The Absent-minded Quilter
Of course it began on a Sunday morning, a morning when she had planned to get out of bed early, have breakfast, and go for a walk. She forgot to do all of that. She slept and slept until, worried that she had been mysteriously taken away by a flying reptile that had gotten into the house, I went to see where she was and awakened her.
"Pohmflutt," she said.
"You forgot to wake up," I said.
"A senior moment," she said.
"Up," I said. "You have a lot to do today."
"Ferpflip," she said. "What?"
"You have to finish the quilt. Another human child is due any day," I said.
"Oh," she said, and in twenty minutes or so she opened one eye and started her day.
"I lost the sewing room," she said at breakfast.
"What?" It is a common enough one-word question in anyone's vocabulary, but in the mind of a quilter's spouse, it is used more frequently, much more frequently, and for good reason. Quilter's do strange things and say strange things more frequently than the average person.
"I went in to turn on the sewing machine, but I went into the guest room instead. The sewing machine wasn't there."
'Where was it?"
"In the sewing room, of course. I went in there next."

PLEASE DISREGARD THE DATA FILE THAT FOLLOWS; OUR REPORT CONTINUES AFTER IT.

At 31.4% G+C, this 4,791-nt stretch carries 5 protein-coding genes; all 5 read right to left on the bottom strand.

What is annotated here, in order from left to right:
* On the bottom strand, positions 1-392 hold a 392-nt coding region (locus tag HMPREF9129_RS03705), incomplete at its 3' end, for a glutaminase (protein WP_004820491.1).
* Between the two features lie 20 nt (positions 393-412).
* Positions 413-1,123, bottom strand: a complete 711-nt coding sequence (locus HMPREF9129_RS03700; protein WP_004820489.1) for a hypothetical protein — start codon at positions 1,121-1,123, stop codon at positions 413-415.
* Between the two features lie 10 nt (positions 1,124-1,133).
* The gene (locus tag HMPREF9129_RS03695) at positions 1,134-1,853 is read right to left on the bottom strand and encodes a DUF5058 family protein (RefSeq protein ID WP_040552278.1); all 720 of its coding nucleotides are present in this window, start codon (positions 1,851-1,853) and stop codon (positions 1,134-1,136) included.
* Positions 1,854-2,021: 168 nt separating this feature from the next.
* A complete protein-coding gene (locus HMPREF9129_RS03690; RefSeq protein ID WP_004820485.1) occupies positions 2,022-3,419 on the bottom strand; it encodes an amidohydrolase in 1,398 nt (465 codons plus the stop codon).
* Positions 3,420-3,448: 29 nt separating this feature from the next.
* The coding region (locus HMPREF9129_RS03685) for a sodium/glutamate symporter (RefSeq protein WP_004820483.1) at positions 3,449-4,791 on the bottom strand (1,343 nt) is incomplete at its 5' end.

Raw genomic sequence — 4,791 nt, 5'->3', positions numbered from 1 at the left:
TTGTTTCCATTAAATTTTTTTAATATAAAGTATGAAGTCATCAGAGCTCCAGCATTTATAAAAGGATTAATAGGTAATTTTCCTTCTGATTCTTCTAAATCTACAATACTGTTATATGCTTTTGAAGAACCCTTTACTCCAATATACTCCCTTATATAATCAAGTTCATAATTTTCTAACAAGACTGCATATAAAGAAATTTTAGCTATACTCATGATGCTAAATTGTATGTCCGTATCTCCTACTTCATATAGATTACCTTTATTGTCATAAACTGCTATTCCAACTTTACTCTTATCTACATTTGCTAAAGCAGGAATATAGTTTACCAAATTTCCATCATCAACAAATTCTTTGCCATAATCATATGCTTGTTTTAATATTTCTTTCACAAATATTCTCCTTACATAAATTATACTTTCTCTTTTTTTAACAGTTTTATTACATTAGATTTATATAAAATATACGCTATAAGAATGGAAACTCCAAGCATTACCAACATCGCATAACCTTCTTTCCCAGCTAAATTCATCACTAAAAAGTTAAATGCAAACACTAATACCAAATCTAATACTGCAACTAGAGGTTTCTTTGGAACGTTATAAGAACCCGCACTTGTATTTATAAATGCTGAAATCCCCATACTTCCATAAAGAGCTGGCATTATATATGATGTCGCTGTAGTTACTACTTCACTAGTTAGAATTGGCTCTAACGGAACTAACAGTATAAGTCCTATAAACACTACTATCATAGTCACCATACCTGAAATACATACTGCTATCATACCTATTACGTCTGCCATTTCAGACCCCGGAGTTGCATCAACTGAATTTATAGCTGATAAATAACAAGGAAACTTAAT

"So you found everything you were looking for?"
"I'm not sure, but I'll check after I look for the missing needle."
"Your needle is missing?" I don't know for sure, but I assume she has more needles for her sewing machines than does your average needle manufacturer.
"I thought I put it in the machine when I turned it off last night as I always do when starting to do the final quilting, but it wasn't in there."
"It's not in my food, is it?" I asked. I had no reason to expect that it was, but I moved my fork around in the eggs just to be sure.
"It's where I left it on the throat plate. I just didn't remember not putting it in."
"So, you're ready to quilt and all is well in the world?" I asked.
"Not everything in the world. But I'm ready to finish the quilt before someone goes into labor and a new baby is born naked without a new quilt."
"Remember, you promised a walk after breakfast," I said.
"Did I? Oh, yes."
We finished breakfast, went for our walk, and returned home. I began to water the plants in front of the house, and she went off to quilt. When I went into the house a while later, she was sitting at the kitchen table drinking tea.